Hayden Carlson, Glenbard West's junior safety, has built a reputation that Pro Football Hall of Famers Ronnie Lott and Dick "Night Train" Lane would be proud of. He is a 6-foot, 180-pound defensive back who hits with all the ferocity of Dick Butkus, like Moby Dick in a goldfish bowl.
And while his body of work includes such prestigious awards as Defensive Player of the Year in the West Surburban Silver conference and Player of the Game in the 2012 Class 7A championship, it all comes down to one defining moment -- "the hit" or "the tackle" -- that has re-shaped his future.
The film doesn't lie.
"I have watched the replay about 10 or 12 times," Carlson said. "I have a tape. Every once in a while, I turn it on. I have watched the entire game twice. Other times I just run the tape to the last three minutes. I'd be lying if I said it wasn't exciting to watch. Every time I watch it."
In case you have been living on another planet and missed the Class 7A championship game between Glenbard West and Lincoln-Way East on Thanksgiving weekend, Carlson is referring to the closing minutes, when Lincoln-Way East was driving in a desperate attempt to overcome a 10-6 deficit.
"They are driving. They got to our 14. They had fourth-and-10. That play was the defining moment in the game," Carlson said. "Lincoln-Way East quarterback Tom Fuessel) went left. I went that way. As he broke containment, I went with him. When I saw him cross the line of scrimmage, I knew I could come up and make the tackle.
"There are other guys staying back to look at the receivers. I had no one to lock on to. I was watching the quarterback (Fuessel) and looking at his eyes. I saw he was going to run. I remember he put his head down and was determined to get to the pylon. I tried to get in the way of it.
"I threw my body at him. I gave all I had. It was the state championship game. I wasn't saving my body for anything else. I got up. My right shoulder was in a lot of pain. He was short (of the goal line) and laying there. I figured I had stopped him short. I felt a sense of relief. That was the scariest drive I have ever been experienced in my life. I was so satisfied to get off the field."
It preserved Glenbard West's victory and forever changed Carlson's life. When he was named the DuPage Valley's Defensive Player of the Year, he said he "didn't expect it in the least." In fact, he didn't realize the award even existed. But making the single most important play in the state championship game? Well, you don't forget moments like that.
"He probably is the best defensive player in the state," Glenbard West coach Chad Hetlet said.
"My stature has elevated considerably," Carlson said. "It is weird that people talk about my name. My parents tell me when they talk to someone and they bring up my name. Hopefully, I can get a pretty girl to go to prom with me. I'm not dating anyone now.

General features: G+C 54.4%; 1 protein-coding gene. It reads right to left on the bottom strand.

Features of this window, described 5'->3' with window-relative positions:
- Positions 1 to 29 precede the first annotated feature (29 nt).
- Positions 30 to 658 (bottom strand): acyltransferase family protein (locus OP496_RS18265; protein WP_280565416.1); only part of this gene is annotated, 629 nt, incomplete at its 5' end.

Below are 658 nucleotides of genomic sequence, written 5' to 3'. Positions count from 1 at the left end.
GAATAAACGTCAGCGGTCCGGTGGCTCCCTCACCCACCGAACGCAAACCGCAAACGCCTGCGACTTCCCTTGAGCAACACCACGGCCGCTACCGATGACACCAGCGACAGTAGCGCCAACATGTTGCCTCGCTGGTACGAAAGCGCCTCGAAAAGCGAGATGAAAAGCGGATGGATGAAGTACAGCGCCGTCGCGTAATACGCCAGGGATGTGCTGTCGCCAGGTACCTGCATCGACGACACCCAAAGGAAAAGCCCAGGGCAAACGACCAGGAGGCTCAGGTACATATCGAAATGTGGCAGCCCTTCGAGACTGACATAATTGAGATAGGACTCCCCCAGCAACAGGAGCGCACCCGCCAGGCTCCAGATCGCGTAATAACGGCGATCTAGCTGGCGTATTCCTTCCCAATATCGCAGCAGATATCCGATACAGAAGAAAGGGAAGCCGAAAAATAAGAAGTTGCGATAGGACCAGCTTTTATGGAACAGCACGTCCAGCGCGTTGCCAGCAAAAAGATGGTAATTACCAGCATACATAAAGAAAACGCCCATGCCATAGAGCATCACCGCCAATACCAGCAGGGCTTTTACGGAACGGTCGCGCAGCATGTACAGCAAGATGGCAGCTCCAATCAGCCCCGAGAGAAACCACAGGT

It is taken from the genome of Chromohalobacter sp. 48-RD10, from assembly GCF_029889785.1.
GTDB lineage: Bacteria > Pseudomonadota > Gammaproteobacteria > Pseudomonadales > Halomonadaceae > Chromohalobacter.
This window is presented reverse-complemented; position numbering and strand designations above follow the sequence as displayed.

"Most important, now I know I can play at a high level. My future has been affected. I can play this game. I'm better than I thought I was. I never thought I would hear from major schools. Now I am. I guess there is a reason for that. It is exciting to know the opportunities I have been able to acquire."
Related: Hayden Carlson's Rivals.com page
Carlson has many options, more than ever before. And he can expect even more. He has a 5.28 grade-point average on a 5.0 scale. He is taking advance placement and honors courses. This semester, he is studying English, Spanish, physics, government and pre-calculus. He loves math. He once aspired to the Ivy League. That is still a possibility. But so are major Division I programs.
"I want to play football in college, at the highest level I can," he said. "The success I have had this season and the success we have had as a team have shown how I can affect a game. College coaches come in to see me and they have changed my attitude about the recruiting process.
"Earlier, I thought I was too small. Now I think I can play at the next level, Big Ten or major Division I. I have an offer from Toledo and I have heard from Indiana, Minnesota, Ball State and Cincinnati. I think I will hear from more schools."
He already is preparing for his senior year. With running backs Scott Andrews and Devante Toney and tackle Eric Shute also returning, Glenbard West could win another state title. Carlson plans to hire a personal trainer.
"This is the first year I haven't played basketball," he said. "I want to give my body a rest. Then I will get in the weight room. I want to get bigger, faster and stronger. I never have been timed for the 40-yard dash. I want to put on 10 to 15 pounds. I also want to be a smarter football player.
"I watch tape to see how I can improve. Now I am a free safety in the middle of the field. In college, I could be a free or strong safety. I love to tackle and come up and hit. That is my most natural position, where I am most comfortable."
Carlson's dream school is Illinois. His parents are Illinois graduates. His brother Jack currently is a freshman.
"I show the film to coaches when they show up," he said. "I have a highlight tape in the making right now. Hopefully, that will be seen. The hit will be the first clip. The hit or the tackle. I don't refer to it as anything special."
But it always will be.